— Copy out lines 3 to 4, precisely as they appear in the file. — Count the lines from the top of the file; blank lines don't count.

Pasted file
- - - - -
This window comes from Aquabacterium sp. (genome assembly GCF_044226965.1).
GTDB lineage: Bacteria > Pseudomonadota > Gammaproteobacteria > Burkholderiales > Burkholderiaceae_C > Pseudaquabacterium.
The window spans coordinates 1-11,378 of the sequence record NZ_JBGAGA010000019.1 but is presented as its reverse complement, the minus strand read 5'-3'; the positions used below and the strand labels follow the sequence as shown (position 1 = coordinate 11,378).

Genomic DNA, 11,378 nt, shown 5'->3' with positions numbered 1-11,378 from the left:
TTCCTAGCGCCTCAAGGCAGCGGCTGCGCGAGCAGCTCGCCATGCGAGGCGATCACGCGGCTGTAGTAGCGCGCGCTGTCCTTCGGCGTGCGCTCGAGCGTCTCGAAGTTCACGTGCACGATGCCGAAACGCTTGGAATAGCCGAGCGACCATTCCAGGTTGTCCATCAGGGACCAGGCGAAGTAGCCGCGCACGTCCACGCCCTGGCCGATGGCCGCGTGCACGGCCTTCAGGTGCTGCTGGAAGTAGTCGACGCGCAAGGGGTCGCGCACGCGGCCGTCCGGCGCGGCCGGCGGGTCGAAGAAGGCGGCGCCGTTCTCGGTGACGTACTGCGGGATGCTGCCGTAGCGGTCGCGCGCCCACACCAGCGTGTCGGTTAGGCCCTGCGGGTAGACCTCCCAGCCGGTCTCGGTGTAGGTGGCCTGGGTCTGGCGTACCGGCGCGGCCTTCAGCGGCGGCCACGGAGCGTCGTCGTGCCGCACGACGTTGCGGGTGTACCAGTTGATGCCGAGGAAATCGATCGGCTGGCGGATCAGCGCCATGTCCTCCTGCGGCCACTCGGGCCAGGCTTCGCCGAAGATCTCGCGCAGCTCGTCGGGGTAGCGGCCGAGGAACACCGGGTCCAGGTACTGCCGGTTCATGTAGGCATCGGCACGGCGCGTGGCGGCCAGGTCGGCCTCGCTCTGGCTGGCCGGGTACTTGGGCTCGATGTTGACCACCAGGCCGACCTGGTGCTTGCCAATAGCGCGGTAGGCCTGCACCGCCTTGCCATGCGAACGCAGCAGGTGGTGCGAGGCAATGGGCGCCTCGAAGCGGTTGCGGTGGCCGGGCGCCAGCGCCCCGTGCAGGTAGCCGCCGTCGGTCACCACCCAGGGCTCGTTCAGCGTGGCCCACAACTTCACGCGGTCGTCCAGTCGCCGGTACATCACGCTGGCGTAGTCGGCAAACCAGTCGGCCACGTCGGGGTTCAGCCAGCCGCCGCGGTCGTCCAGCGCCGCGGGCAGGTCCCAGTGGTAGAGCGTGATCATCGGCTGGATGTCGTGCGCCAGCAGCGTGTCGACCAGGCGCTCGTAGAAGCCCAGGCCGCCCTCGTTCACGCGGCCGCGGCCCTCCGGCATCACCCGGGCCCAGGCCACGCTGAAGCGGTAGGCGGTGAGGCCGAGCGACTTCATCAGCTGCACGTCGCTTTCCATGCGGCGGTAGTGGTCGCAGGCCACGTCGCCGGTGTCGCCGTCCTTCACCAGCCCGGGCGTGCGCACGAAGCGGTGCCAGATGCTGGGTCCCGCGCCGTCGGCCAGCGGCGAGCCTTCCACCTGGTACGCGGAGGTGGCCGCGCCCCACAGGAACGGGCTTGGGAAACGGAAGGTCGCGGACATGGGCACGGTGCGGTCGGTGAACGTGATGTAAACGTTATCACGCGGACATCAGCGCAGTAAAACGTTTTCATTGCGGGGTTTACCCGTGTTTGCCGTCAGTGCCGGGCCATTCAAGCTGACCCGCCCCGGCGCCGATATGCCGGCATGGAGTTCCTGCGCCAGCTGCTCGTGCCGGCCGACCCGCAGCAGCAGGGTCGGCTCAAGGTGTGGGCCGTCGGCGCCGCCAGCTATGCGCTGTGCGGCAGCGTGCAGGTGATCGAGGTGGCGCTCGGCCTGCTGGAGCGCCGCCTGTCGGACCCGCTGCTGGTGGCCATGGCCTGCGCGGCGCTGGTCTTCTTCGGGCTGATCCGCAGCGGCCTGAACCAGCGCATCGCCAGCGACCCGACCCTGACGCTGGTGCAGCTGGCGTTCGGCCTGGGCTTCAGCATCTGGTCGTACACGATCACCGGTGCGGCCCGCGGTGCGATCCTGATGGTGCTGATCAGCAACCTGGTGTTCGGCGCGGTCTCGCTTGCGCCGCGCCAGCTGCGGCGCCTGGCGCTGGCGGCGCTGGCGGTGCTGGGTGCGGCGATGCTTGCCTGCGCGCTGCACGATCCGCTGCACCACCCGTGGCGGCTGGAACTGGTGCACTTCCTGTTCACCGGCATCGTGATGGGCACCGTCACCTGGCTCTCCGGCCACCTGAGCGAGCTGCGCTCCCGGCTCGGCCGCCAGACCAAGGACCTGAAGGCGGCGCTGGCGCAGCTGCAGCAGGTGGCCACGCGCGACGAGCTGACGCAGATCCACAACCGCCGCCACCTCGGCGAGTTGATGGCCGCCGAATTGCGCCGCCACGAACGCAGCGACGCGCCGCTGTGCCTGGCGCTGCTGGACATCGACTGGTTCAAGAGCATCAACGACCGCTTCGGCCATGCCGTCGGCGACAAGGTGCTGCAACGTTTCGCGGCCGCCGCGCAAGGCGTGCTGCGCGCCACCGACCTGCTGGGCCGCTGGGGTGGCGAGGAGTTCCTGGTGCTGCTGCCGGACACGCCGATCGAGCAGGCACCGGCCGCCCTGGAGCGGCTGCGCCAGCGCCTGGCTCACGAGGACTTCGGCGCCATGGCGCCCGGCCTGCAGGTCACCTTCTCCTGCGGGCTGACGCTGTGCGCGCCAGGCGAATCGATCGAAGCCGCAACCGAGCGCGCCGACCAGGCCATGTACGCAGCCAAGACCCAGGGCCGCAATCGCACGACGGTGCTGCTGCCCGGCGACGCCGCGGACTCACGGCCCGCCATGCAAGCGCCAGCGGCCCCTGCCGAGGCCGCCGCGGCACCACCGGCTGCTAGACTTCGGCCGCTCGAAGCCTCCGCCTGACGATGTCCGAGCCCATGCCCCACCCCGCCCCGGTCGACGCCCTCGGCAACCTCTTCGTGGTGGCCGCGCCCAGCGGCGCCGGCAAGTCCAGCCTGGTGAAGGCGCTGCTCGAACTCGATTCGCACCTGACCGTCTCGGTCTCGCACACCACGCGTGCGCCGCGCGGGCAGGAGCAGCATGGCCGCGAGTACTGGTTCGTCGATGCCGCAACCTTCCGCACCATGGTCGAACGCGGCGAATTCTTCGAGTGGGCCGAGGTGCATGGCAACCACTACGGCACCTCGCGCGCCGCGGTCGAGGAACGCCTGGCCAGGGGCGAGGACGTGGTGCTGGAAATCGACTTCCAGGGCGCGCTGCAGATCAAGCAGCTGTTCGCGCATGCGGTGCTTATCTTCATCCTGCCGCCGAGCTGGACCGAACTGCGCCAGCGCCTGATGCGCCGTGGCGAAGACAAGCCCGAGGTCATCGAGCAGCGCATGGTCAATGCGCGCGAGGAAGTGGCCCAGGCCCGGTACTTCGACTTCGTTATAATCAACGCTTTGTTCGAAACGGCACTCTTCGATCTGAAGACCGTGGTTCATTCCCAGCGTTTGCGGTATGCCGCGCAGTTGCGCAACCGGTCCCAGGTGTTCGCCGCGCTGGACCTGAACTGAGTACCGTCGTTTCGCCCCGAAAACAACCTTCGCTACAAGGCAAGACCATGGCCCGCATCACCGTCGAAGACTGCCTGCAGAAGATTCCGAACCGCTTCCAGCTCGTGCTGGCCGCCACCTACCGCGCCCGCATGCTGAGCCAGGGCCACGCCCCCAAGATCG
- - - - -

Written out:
The window spans coordinates 1-11,378 of the sequence record NZ_JBGAGA010000019.1 but is presented as its reverse complement, the minus strand read 5'-3'; the positions used below and the strand labels follow the sequence as shown (position 1 = coordinate 11,378).

Genomic DNA, 11,378 nt, shown 5'->3' with positions numbered 1-11,378 from the left: